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Howard University renames College of Fine Arts after alum, actor Chadwick Boseman

Actor Chadwick Boseman gives a Wakanda salute to the crowd as Howard University holds its commencement ceremonies on May 12, 2018 in Washington. (Bill O'Leary/The Washington Post)
By Keith L. Alexander
Washington Post

Howard University is renaming its College of Fine Arts after one of its most acclaimed alums: actor Chadwick Boseman.

On Wednesday, Howard renamed its performing and visual arts school after the “Black Panther” star, who earned an Academy Award nomination for his role in last year’s “Ma Rainey’s Black Bottom.” Boseman, who graduated from Howard in 2000 with a bachelor of arts degree in directing, died in August at the age of 43 from colon cancer.

The renaming unites Howard and Walt Disney Co.’s executive chairman, Bob Iger, who will spearhead fundraising for an endowment named after Boseman, as well as help raise money for the construction of a state-of-the-art building on the campus. The new building will house the Chadwick A. Boseman College of Fine Arts, the Cathy Hughes School of Communications, its TV station, WHUT and its radio station, WHUR 96.3 FM.

In the days following his death, Howard students circulated a petition to have the fine arts college renamed for Boseman. Unbeknownst to the students, Howard President Wayne A.I. Frederick said he, too, was thinking of a way to honor him. Before his death, Boseman had agreed to serve on the board of the fine arts college and was developing a Master’s Class series for students, Frederick said.

“We are very excited. This is the right thing to do,” Frederick said. “Chadwick’s love for Howard University was sincere, and although he did not live to see those plans through to fruition, it is my honor to ensure his legacy lives on.”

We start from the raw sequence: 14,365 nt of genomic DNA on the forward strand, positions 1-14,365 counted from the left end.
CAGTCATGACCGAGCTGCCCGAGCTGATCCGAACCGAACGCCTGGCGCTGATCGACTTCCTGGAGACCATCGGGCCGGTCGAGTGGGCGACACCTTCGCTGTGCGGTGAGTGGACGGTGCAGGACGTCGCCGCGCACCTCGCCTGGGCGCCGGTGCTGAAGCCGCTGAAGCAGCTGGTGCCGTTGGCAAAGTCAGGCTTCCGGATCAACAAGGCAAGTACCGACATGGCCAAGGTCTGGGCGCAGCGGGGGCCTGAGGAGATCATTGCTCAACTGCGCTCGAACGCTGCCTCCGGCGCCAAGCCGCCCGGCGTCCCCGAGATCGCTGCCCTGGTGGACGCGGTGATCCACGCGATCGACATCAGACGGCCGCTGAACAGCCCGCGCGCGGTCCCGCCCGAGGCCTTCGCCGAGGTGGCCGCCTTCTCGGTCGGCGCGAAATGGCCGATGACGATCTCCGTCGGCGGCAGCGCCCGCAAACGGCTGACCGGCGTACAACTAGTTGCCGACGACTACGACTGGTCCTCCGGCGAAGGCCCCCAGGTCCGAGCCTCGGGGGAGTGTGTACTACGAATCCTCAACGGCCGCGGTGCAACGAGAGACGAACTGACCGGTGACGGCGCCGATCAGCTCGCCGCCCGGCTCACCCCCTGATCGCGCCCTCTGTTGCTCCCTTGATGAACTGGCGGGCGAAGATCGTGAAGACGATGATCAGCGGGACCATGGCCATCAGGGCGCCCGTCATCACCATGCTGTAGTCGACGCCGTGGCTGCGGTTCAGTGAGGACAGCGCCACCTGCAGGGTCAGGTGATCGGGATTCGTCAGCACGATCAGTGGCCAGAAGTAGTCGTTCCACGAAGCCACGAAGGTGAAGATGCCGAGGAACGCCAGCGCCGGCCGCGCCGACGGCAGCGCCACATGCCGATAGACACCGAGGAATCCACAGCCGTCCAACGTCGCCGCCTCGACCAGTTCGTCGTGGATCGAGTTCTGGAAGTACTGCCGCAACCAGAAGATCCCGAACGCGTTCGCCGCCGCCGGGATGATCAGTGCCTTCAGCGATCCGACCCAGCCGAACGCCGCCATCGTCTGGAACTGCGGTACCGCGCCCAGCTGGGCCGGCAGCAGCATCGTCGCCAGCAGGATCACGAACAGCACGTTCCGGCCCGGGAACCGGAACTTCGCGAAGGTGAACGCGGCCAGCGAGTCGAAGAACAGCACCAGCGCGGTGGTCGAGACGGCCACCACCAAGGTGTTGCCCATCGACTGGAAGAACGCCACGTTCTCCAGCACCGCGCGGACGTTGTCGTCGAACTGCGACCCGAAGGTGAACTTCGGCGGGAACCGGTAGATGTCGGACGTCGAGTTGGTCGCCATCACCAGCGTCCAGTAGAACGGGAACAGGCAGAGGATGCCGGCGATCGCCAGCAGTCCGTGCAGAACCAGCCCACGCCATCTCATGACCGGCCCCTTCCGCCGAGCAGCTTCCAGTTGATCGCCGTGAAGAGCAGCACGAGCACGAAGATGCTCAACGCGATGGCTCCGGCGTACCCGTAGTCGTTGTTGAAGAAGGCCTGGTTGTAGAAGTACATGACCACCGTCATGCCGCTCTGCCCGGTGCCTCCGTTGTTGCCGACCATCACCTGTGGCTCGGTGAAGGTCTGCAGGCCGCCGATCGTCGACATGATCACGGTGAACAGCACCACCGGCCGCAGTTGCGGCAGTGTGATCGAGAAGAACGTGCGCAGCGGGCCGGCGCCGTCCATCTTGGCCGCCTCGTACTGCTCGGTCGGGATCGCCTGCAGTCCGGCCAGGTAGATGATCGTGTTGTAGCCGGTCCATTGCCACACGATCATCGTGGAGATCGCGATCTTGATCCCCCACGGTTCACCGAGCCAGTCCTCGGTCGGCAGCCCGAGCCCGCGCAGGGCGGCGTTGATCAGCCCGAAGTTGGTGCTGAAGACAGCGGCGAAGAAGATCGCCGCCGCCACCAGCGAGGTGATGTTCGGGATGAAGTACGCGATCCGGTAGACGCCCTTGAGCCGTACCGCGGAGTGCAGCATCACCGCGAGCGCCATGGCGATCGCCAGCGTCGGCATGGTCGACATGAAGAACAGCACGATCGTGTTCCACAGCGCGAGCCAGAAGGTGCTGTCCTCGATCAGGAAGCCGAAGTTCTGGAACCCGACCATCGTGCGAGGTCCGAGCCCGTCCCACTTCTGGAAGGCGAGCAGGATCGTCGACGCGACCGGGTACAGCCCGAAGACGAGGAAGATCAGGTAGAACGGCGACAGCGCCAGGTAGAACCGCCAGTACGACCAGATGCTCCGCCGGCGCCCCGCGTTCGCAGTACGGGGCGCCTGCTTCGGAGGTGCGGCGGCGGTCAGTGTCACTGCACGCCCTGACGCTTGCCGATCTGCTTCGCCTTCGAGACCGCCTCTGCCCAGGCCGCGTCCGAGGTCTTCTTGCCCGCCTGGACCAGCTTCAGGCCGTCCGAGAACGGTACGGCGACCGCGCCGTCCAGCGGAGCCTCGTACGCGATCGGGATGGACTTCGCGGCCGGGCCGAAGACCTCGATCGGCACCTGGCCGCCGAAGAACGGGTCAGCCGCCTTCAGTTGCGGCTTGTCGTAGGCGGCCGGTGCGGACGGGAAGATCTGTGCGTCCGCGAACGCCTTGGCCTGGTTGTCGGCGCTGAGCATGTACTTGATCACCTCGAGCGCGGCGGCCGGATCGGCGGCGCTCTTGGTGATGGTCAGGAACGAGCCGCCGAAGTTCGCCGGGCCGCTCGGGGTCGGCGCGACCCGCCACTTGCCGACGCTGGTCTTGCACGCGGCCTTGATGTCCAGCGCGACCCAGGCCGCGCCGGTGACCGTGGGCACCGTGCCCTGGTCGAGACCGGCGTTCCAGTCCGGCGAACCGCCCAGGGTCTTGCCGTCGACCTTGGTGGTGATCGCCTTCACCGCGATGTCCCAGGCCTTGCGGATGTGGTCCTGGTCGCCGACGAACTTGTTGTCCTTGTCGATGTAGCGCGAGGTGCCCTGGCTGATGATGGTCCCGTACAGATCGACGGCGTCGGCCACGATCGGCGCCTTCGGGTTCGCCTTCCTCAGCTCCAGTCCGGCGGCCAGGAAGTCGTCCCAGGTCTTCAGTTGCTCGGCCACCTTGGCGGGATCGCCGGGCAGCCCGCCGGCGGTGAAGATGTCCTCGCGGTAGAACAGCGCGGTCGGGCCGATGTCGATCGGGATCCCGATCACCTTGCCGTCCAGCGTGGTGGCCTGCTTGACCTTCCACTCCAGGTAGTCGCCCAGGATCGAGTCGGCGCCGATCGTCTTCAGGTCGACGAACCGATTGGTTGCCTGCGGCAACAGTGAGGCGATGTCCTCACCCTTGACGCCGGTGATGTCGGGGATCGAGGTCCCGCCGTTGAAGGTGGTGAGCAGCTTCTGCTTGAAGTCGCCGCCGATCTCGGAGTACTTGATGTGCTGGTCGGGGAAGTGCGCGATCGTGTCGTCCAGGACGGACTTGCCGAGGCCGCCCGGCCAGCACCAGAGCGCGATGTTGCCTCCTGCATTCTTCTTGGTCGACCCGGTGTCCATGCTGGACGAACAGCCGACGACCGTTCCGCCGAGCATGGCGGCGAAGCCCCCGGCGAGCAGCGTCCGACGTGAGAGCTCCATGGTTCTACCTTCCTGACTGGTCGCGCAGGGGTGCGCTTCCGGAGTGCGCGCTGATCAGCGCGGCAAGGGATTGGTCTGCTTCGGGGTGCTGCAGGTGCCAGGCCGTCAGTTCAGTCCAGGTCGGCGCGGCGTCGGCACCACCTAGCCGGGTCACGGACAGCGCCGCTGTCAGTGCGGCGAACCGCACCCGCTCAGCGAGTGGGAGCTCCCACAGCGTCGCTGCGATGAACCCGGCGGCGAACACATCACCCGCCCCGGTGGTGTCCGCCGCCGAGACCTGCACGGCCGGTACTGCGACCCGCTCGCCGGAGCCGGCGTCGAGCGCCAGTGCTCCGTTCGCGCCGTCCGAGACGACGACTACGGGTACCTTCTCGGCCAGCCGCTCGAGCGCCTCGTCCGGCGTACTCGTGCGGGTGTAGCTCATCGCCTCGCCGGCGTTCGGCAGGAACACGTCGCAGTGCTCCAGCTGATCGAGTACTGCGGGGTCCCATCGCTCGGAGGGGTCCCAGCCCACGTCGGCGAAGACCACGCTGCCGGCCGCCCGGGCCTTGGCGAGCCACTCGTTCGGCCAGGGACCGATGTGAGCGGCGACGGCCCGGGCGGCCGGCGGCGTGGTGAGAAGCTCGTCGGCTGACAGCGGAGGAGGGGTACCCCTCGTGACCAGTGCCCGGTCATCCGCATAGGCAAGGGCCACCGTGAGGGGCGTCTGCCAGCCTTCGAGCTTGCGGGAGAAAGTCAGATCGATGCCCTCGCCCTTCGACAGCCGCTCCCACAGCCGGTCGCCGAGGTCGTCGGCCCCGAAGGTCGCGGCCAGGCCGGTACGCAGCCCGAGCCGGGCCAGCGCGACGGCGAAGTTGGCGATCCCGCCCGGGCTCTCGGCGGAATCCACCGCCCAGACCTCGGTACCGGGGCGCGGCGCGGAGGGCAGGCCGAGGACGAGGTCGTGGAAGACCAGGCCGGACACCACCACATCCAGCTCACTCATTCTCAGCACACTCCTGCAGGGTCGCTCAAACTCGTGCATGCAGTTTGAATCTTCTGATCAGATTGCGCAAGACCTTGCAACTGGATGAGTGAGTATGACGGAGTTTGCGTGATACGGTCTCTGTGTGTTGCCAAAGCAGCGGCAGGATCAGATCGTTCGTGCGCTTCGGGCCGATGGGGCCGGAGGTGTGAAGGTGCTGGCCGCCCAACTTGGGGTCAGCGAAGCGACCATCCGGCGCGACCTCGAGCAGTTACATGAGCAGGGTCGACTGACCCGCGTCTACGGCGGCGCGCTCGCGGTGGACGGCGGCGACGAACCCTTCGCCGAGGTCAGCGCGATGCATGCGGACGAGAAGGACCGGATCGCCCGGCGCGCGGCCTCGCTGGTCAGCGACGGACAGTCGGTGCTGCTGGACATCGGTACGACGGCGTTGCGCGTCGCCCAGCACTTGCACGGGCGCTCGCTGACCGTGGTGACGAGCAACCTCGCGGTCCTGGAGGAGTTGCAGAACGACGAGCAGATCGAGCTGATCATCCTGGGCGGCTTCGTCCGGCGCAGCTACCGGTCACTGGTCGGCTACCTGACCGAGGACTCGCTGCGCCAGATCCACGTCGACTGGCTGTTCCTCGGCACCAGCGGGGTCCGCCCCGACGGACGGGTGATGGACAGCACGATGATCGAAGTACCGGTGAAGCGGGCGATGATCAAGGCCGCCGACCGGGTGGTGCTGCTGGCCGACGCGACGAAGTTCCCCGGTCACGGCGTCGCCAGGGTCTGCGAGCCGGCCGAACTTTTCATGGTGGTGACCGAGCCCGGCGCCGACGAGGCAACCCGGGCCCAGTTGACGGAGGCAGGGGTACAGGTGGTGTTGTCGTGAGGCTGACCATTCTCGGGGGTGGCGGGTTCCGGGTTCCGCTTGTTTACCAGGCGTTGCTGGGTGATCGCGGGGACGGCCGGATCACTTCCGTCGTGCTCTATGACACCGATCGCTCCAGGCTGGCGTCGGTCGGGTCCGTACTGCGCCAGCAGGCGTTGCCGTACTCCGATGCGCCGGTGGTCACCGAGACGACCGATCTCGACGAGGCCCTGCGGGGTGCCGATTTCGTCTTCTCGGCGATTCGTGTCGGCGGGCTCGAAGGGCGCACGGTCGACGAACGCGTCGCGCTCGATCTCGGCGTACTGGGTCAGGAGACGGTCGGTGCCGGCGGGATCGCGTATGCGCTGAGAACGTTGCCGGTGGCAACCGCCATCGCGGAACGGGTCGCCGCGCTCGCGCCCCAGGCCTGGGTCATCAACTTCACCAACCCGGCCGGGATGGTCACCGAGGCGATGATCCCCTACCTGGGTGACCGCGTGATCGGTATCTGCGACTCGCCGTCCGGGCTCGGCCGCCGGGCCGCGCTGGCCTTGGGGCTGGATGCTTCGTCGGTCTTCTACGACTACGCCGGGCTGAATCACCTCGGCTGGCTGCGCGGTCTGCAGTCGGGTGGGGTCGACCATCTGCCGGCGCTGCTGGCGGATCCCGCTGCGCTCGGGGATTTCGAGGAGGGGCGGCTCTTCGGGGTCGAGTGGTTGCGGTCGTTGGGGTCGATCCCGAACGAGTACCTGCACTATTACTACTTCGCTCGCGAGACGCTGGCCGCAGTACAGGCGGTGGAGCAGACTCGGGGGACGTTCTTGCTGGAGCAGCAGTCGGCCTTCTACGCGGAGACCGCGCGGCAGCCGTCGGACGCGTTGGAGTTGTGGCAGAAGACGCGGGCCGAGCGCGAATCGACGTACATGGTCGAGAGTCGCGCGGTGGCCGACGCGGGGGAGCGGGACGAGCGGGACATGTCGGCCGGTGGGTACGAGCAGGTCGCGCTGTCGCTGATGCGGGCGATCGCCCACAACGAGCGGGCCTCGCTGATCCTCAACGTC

The 2018 film “Black Panther,” produced by Marvel Studios and distributed by Walt Disney Pictures, catapulted Boseman to international acclaim as the movie’s lead character King T’Challa. The film brought in more than $1.33 billion in revenue, with $700 million in U.S. box office alone, according to the movie financial tracking website the-numbers.com.

Frederick said he was aware that Iger and Boseman had bonded following the film’s opening. After Boseman’s death, he approached Iger with the idea of honoring the late actor who in films also played James Brown, Jackie Robinson and Thurgood Marshall.

Iger, Frederick said, “wanted to ensure” he helped “memorializing” Boseman’s work and the university’s efforts in “diversifying the entertainment industry.” Frederick said Iger made a personal donation, but declined to elaborate.

In a statement, Iger called Boseman an “extraordinary gifted, charismatic and kindhearted person” noting his “iconic” performances in a string of films along with his “tireless commitment” to helping others.

“Through his tremendous example, he inspired millions to overcome adversity, dream big and reach beyond the status quo, and this college named in his honor at his beloved Howard University will provide opportunities for future generations of artists to follow in his footsteps and pursue their dreams,” Iger said.